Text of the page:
Before negotiating a lease, make a list of terms that would benefit your business. There are many items in a Lease that can get you in hot water if you don’t consider them before you sign on the dotted line.

Length of Term

A shorter-term lease allows you the flexibility to leave sooner if you are not pleased with the location. A long-term lease can give you long term stability and keep rent increases down, but may tie you to a location that may not be profitable if you outgrow the space.

Avoid Personal Lease Guarantees

Some landlords may insist on a personal guarantee from the business founders if you are a start up company or do not have a business history. Some Landlords will allow a Letter of Credit from your bank. A Letter of Credit may not put your personal assets, as well as business assets at risk.

Don’t Let a Permitted Use Clause Limit Your Business

If your lease includes a permitted use clause, try to make it as broad as possible, even if your intended purpose is initially narrow. Because your business may grow and your plans may change, you want the flexibility to use the space in any reasonable, legal manner.

Make Sure Your Lease Doesn’t Limit Your Improvements

Most form leases provide that the tenant can’t make any alterations or improvements to the premises without the landlord’s consent. Those provisions are typically too restrictive, and you should attempt to negotiate changes. For example, try to get the right to make non-structural changes or changes costing less than $5,000 without the need to obtain the landlord’s consent.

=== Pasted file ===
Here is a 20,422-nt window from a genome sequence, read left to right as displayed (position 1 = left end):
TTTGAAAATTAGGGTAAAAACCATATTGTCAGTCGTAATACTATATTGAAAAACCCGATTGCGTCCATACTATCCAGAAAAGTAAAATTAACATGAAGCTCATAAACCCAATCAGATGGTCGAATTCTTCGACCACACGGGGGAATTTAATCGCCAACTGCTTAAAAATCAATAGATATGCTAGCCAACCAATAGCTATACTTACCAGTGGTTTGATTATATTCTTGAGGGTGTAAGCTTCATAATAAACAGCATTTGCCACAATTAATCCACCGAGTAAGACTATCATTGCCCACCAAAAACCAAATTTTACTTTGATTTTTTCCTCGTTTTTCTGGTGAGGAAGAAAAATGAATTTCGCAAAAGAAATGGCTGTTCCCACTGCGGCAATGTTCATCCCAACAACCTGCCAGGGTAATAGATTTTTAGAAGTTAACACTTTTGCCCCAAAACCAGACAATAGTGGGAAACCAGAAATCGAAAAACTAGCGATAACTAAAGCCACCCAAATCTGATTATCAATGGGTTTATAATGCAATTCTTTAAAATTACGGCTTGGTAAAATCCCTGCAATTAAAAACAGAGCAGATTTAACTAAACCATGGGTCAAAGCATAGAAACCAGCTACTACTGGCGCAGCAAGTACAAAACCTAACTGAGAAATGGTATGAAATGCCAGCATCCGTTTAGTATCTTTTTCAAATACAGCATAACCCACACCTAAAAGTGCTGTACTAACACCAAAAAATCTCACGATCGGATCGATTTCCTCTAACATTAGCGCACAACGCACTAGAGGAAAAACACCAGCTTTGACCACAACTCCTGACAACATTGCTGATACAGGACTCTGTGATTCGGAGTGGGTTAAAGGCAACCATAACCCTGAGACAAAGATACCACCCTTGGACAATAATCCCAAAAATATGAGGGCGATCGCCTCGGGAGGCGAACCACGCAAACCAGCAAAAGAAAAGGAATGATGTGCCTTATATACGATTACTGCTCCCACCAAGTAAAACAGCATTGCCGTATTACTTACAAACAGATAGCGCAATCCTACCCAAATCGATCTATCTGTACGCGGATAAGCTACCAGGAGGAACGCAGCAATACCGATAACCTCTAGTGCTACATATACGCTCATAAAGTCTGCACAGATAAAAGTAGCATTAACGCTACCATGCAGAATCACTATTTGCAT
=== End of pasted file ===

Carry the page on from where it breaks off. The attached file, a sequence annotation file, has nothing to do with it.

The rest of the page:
Negotiate Your Lease’s Relocation Clause in Your Favor

A relocation clause gives your landlord the right to move your company to a different location within your office building or complex if a larger tenant requests your space. While your company probably won’t be able to have the relocation clause removed from its lease, it can request three contingencies to the clause. First, ask to have it spelled out that your landlord pays for all moving and renovation costs associated with a relocation move. Second, insist upon the same rent, views, office structure and quality of furnishings and so on in the new space. Finally, require that your landlord give your company at least a month’s notice of the need to relocate.

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Filed under: June 2010

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